• Alumni Merit Award, Carnegie Mellon University (2002)
  • Annual Public Service Award for Achievements in Risk Communication to the American People, Annapolis Center, Annapolis, Maryland (1998)
  • Award for Outstanding Service in Helping to Develop and Support the National Agenda for Injury Control, U.S. Centers for Disease Control (April 25, 1991)
  • Outstanding Oral Presentation, "The Case for Motor Vehicle Injury Control,” Society for Automotive Engineers, Industry Government Meetings (May 16, 1991)
  • Co-recipient (with Steven Garber) of the annual Herbert Salzman Award for the "Outstanding Paper" in Volume 3 of the Journal of Policy Analysis and Management (1984)


Graham has written widely on government reform, energy and the environment, and the future of the automobile in both developed and developing countries. Throughout his tenure in academia, he has authored or co-authored 10 books and more than 200 articles for academic journals and national publications.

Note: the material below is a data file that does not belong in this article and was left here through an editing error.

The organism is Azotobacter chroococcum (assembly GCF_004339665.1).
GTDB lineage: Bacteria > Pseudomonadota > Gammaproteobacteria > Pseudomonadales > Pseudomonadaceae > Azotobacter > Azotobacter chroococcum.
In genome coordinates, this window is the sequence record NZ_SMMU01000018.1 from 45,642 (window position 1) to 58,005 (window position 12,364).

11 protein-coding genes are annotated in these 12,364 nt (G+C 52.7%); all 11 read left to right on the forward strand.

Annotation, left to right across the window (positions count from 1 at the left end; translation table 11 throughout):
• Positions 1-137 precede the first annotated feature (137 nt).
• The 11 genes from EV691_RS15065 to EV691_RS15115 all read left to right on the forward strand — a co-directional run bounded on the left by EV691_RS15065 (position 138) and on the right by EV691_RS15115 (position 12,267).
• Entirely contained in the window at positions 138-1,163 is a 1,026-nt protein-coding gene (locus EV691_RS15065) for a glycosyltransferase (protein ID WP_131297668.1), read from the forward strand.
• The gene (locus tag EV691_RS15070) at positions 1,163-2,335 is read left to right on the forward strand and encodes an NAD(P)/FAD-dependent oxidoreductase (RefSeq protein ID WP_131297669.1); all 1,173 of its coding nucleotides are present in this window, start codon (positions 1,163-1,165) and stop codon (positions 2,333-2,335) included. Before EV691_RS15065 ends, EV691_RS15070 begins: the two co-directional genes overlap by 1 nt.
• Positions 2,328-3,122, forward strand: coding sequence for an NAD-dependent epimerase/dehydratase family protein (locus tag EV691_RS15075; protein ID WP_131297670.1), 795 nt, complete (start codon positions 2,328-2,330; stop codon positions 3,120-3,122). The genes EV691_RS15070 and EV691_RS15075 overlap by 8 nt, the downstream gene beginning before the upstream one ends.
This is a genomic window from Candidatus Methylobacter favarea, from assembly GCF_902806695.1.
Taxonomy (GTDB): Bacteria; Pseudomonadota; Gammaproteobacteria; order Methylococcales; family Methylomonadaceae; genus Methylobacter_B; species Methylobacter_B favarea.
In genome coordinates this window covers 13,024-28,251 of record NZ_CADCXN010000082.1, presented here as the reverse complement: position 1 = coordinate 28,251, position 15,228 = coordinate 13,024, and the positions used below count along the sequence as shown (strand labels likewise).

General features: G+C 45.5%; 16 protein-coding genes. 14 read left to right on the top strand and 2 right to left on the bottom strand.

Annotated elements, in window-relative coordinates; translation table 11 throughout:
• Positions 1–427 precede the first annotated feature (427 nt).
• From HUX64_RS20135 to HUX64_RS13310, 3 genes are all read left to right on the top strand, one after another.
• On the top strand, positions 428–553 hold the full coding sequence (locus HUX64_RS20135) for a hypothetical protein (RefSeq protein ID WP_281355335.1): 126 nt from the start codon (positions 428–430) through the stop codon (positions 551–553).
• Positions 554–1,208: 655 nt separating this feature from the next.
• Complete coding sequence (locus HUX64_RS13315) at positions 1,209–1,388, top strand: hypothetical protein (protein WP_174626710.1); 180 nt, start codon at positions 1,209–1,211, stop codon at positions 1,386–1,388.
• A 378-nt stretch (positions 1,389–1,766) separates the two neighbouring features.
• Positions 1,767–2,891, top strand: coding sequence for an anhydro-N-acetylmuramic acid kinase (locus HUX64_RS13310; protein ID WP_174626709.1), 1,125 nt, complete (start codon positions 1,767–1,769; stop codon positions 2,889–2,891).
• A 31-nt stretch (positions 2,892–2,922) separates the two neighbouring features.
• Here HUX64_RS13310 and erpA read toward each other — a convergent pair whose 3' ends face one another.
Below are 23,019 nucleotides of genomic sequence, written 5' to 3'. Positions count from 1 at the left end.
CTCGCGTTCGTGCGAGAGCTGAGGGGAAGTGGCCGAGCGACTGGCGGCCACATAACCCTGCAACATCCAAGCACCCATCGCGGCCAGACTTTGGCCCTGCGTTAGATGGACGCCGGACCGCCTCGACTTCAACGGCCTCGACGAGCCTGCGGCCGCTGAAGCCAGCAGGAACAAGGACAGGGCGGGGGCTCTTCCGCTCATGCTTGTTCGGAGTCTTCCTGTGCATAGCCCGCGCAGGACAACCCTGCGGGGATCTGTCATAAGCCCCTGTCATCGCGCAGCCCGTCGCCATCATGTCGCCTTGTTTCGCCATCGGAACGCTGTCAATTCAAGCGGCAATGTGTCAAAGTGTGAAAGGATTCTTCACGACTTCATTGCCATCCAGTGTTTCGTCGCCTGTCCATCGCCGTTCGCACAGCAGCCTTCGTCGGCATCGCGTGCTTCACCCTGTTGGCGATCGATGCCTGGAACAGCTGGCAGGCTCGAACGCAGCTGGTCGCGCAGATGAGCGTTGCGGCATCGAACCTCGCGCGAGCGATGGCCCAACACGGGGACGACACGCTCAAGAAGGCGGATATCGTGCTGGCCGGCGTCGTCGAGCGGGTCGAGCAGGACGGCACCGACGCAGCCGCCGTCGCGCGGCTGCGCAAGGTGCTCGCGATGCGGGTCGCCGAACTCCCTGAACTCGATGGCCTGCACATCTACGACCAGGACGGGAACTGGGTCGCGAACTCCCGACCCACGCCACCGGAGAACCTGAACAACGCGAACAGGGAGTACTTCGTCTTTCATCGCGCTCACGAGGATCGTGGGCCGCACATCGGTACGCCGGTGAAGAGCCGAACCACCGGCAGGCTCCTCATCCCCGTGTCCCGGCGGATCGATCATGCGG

Selected publications[edit]

  • Eberhard Bohne, John D. Graham, Jos C.N. Raadschelders in collaboration with Jesse Paul Lehrke, Public Administration and the Modern State: Assessing Trends and Impact, Palgrave Macmillan, In Press.
  • Kristin Seefeldt and John D. Graham, America’s Poor and the Great Recession, Indiana University Press, Bloomington, IN (2013) [11]
  • Wendling, Zachary A., Attari, Shahzeen Z., Carley, Sanya R., Krause, Rachel M., Warren, David C., Rupp, John A., Graham, John D., "On the Importance of Strengthening Moderate Beliefs in Climate Science to Foster Support for Immediate Action.” Sustainability, Volume 5, Issue 12, December 2013, 5153-5170
  • Krause, Rachel M., Carley, Sanya R., Lane, Bradley W., Graham, John D., “Perception and Reality: Public Knowledge of Plug-in Electric Vehicles in 21 U.S. Cities” Energy Policy, Volume 63, December 2013, 433-440
  • Krause, Rachel M., Carley, Sanya, Warren, David C., Rupp, John A., Graham, John D., “Not In (or Under) My Backyard: Geographic Proximity and Public Acceptance of Carbon Capture and Storage (CCS) Facilities.” Risk Analysis, 2013, DOI: 10.1111/risa.12119
  • Abelkop, Adam D.K., Graham, John D., Principles and Tools of Chemical Regulation: A Comment on ‘the Substitution Principle in Chemical Regulation: A Constructive Critique’ Journal of Risk Research, 2013, DOI: 10.1080/13669877.2013.841742